As soon as December hits, us Brits use it as an excuse to reach for the alcohol – drinking a staggering 3,253 bottles of wine and 14,841 pints of beer every minute during the height of the festive season. But have those endless Christmas parties, evenings with mulled wine and New Year’s celebrations left you feeling a little worse for wear?
Well, now that the party season is officially over, you may be tempted to jump on the Dry January bandwagon. To help get you motivated, we’ve asked some top health experts to discuss the impact that alcohol can have on our bodies, and how a month off the sauce could be one of the best decisions you make in 2018.
1. Calorie cut-back
We all know that alcohol can have a negative impact on our weight, but whether we opt for a ‘lighter’ option of G&T or use a diet mixer, just how calorific is it? Nutritionist Cassandra Barns explains:
“Alcohol contains 7 calories per gram compared to sugar which has 4 calories per gram! Alcohol binges are also a classic way to set up a cycle of cravings for sugary and stodgy foods the following day.” So, if you have a long-term goal of losing weight in 2018, cutting back on the booze is a good place to start.
2. Liver love
It’s our liver that suffers the most when we drink, so giving it a good month to recover after the festive season will really work wonders for your health. Alix Woods, Nutritionist at Quest Nutra Pharma explains:
“Cutting out alcohol for a month means the liver becomes less fatty and functions better, which is so important for long-term health as it has many diverse roles within the body; like digestion, detoxification and hormone balance. Having ‘time-off’ from alcohol, which in reality is an anti-nutrient, reduces the chances of inflammation and ultimately long-term liver damage. Glucose levels are also reduced and blood glucose balance is better. By having a balance in blood sugar, the chances of developing type 2 diabetes are less likely. Insulin, the regulatory fat hormone, responds better and weight and cholesterol levels should improve.”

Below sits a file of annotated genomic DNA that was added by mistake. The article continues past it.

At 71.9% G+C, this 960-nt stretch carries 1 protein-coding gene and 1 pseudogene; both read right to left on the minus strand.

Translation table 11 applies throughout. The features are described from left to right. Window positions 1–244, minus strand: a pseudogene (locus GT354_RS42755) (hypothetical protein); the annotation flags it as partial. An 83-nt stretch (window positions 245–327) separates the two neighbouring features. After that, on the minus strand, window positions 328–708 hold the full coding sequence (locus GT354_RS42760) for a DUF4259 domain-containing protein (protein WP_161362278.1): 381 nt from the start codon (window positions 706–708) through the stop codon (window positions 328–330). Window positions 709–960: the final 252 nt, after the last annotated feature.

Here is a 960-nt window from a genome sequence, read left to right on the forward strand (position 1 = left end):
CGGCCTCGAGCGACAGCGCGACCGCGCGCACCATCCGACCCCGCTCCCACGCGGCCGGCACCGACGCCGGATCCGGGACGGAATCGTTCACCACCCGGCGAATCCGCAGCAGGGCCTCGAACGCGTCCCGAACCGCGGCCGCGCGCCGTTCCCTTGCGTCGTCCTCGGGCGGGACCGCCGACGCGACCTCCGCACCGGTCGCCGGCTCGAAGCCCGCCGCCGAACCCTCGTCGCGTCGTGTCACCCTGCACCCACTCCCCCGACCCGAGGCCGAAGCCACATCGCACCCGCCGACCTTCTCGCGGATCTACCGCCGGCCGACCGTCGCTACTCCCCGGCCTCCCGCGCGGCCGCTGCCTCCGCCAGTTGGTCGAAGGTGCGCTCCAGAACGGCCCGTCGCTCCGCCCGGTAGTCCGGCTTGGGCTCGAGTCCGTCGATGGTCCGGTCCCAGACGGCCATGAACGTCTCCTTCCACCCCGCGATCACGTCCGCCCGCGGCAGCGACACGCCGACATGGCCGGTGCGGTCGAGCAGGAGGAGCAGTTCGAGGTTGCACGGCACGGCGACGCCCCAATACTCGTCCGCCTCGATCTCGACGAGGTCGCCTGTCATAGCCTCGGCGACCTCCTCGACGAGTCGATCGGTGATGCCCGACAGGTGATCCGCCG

Probiotics, such as Mega 8 Biotix by Quest Nutra Pharma (13.29, qnutrapharma.com) can help aid the detoxification process by reducing the toxin load of the liver.
3. Sleep it off
December probably saw your sleeping habits disrupted from all those late nights out. In addition to affecting the quantity, too much alcohol can also disrupt the quality of your sleep, too, as you spend less time in this deep sleep and more time in the less restful, Rapid Eye Movement (REM) stage of sleep. This can leave you feeling tired the next day no matter how long you stay in bed. To help get your body into a better sleeping routine, Cassandra recommends upping your magnesium intake.
“Magnesium is needed to relax our muscles, which in turn can help us fall into a peaceful sleep. Try and include plenty of magnesium-rich foods in your diet such as, buckweat, pumpkin and sunflower seeds, fish and leafy green vegetables.”
4. Fresh faced
It might sound counterintuitive, but drinking a lot of alcohol can really dehydrate you – and the first thing to suffer as a result is your skin. Cassandra says:
“Staying hydrated is essential for that healthy glow. Alcohol is a key culprit in leading to your skin feeling de-hydrated and dry. Remember to drink one and a half to two litres of water a day to ensure skin remains hydrated. If you do crack under the pressure and fancy an alcoholic beverage, make sure you increase your water intake to help counteract the negative impact that the alcohol can have on your skin.”
Even if you aren’t partaking in Dry January, it’s always a good idea to alternate alcoholic beverages with glasses of water.
5. Healthy mind
Even though that glass of bubbly can make us feel merrier, in the long-term alcohol can cause low mood levels. Dr Marilyn Glenville, the UK’s leading Nutritionist and author of Fat Around The Middle explains:
“Those consuming excessive alcohol may have lower levels of tryptophan (the amino acid that is converted to serotonin – ‘happy hormone’). Low serotonin, Selenium and Vitamin B levels are a major feature of depression, mood swings, anxiety and irritation.”